Tuesday, August 18, 2009

Our team traveling by dugout, in the jungle of Panama.

After working in Panama City, Panama for several days, our team was scheduled to head into the jungle.

This trip was not the kind one would take in the states. Safety issues that would be expected, like life jackets and weight limits are foreign concepts.

All 18 of us plus our translator and a company of others inflating our number to 23, made the two hour bus journey to a bridge at the jungles edge.

After arriving their, we negotiated with the "captains" of two dugouts. These dugouts are single trees, hewn and "waterproofed" for use on this body of water.

As we climbed in, I was not at all certain we would arrive alive. I carried with me the notion that others before us had made the same journey, and lived to tell about it.

All of our gear was stowed in dugout 1. All of us filed into dugout two (see pic).
As we pushed off of shore, barely 6 inches of wood separated the body of water from entry into our "boat."

A bit nervous, we headed off for our hour or so journey deep into a remote Kuna Indian village called Icandi.

The trip was unbelievably beautiful! There was no doubt, we had left civilization. Had we still been in the states, the shoreline would have been developed, and homes would have lined this tropical paradise, where parrots flew freely.

Not here. There wasn't even electricity. When night fell, it was bedtime. And night would fall around 6:30 to 7:00pm.

We unloaded at the shore, being told not to step in the water. Later, we would see why. Their form of a sewer were shallow troughs dug from the village to the water's edge. One needed to step carefully.

We unloaded our gear. The journey from the boat to our "hut" was approximately an eight minute walk. We huffed and puffed all the way uphill. Our captains and their first mates, passed us carrying the heaviest of our gear, never breaking stride, or exhibiting accelerated breathing. It was a bit intimidating.

When we arrived at our hut, I was mindful of the fact that we had displaced a Kuna family. They had vacated their home for our group of 23. This hut had a dirt and rock floor, angled downhill, with no level places for our tents/mosquito nets. Those who would sleep on the floor, would become acquainted with the contours of this experience.

The temperatures soared but the humidity was higher. For the next three days, we would not shower, and would feel like human fly paper... whatever we touched would stick to us. At night, it cooled down to a polar 85 to 90 degrees.

I instructed our team on who was in charge of set-up, and we began to make this home. As I stood there contemplating how I was going to string up my hammock, I must have looked as helpless as I felt.

Any hint of the outdoorsman demeanor I fancy myself to carry, was dispelled as this simple task was taken over by a woman who had come with us... to cook.

Without a word, she took my hammock from me and began to string it up from post to post. It isn't easy to look like you know what you are doing when you have just yielded the significant task of establishing a comfortable place to sleep to someone you don't even really know.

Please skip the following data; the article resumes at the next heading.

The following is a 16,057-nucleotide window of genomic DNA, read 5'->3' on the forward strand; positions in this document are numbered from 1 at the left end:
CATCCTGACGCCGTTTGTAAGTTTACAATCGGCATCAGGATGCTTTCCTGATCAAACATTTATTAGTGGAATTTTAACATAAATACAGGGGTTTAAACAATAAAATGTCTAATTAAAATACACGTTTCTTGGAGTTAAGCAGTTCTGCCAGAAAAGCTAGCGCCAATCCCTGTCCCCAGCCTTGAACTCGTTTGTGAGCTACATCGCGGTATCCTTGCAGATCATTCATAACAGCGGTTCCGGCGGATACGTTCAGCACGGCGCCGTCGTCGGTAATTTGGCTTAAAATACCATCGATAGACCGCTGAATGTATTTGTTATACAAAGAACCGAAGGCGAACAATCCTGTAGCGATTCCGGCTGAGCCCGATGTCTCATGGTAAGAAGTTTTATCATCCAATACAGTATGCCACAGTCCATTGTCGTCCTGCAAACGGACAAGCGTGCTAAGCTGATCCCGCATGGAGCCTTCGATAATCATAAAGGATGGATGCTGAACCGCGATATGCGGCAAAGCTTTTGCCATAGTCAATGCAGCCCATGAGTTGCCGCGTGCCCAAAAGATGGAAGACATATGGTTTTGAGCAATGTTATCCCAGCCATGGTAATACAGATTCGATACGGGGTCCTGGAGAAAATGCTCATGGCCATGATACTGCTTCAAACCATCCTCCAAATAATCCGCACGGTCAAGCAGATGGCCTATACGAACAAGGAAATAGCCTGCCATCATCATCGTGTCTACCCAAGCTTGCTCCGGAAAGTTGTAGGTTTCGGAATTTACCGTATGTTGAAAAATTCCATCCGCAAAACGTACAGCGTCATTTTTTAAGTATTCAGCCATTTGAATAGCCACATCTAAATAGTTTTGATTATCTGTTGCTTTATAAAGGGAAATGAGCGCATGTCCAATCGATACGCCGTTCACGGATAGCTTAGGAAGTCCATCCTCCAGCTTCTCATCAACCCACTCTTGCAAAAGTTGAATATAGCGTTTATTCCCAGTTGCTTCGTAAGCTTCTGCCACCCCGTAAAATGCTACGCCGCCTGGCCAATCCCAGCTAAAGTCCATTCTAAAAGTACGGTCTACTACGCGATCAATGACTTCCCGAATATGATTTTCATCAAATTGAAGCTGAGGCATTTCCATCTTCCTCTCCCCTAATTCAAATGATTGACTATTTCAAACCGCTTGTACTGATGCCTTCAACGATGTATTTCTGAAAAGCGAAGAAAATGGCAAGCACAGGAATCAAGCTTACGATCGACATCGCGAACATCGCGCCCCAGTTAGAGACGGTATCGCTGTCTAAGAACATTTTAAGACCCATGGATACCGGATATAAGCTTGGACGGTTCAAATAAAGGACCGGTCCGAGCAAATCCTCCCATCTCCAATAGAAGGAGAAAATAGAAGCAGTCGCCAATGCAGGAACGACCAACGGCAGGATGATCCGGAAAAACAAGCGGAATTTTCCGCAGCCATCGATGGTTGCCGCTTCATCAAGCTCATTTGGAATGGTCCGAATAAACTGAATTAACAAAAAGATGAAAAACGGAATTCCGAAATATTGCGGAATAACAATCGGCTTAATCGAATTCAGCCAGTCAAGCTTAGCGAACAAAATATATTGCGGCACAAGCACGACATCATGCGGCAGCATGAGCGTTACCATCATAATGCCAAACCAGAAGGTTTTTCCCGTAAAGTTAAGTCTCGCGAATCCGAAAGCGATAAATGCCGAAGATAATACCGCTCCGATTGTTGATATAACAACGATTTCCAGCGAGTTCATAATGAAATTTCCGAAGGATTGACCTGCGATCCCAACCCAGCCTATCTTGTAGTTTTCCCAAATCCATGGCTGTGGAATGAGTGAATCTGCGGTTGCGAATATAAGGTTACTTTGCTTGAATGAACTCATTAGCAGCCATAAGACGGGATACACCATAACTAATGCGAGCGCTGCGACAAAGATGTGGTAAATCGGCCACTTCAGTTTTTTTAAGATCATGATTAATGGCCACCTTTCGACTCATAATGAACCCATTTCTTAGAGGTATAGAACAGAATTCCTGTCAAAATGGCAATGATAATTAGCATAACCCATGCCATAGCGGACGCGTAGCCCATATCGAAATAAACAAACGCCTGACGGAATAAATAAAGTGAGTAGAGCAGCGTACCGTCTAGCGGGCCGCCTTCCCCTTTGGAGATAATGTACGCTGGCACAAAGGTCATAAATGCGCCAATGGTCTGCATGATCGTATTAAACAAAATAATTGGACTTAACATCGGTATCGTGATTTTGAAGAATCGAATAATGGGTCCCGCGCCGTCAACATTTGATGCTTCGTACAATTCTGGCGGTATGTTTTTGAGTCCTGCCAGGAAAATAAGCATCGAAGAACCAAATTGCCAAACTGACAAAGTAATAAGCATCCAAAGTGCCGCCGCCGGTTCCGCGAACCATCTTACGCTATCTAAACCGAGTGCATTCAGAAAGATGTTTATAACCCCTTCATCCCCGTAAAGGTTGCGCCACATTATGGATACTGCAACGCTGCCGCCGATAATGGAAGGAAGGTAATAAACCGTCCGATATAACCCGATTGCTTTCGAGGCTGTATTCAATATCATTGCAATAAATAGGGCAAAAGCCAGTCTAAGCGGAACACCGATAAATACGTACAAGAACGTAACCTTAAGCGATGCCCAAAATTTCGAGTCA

Boy, am I glad I handed my bed over... she strung it up quickly and securely. Next I took out my mosquito net to hang over the hammock. We worked together on this, but we both knew who was really in charge... and I was thankful for her!

We sent the team out to prayer walk this small of village of around 500 people. They were accompanied by children wherever they went. The picture of the Kuna children touching my head, from a couple of days ago, came from this experience.

After returning with awesome stories and encounters, we had dinner.

The gathering dark descended quickly. Before we knew it, we had to pull out our headlamps or flashlights, just to make a trip to the bathroom before turning in.

A team of students who are used to staying up very late, or should I say very early (in the wee hours of morning), were caught off guard when asked to go to bed at the unbelievable hour of 7:30 pm!

All was dark and quiet. We had arrived, visited, had teaching, and attempted to embrace this culture. Going to bed at such an early hour was a test.

I was ready. My team struggled to relax from being so hyped up. Trying to sleep with rocks and such poking your every muscle was an experience few had anticipated.

They would make it through. Tomorrow promised a morning service where I had been asked to preach in the 5 week old church building. Would people come? This animistic culture with it's brightly colored women, naked children always underfoot, and a scarcity of visible men, turned over and over in my mind as I tried to drift off.

What was God going to do among us?

I could not wait to see!



At 6:10 PM, Anonymous Anonymous said...

I think you are probably glad you didn't have your Aunt Maralyn in that boat. I'm not quite sure what I would have done.
I always enjoy your posts from your trips. What a blessing.
Aunt Maralyn

At 8:14 AM, Anonymous Terri in Nebraska said...

This morning I'll begin facilitating DON'T WASTE YOUR LIFE. It's because of BJ that I was led to this book a few years ago. As I would read his journal I felt led to read this book!

It has changed my life and I look forward to seeing how the Lord will use it in the lives of eight other women.

Blessings to all of you.


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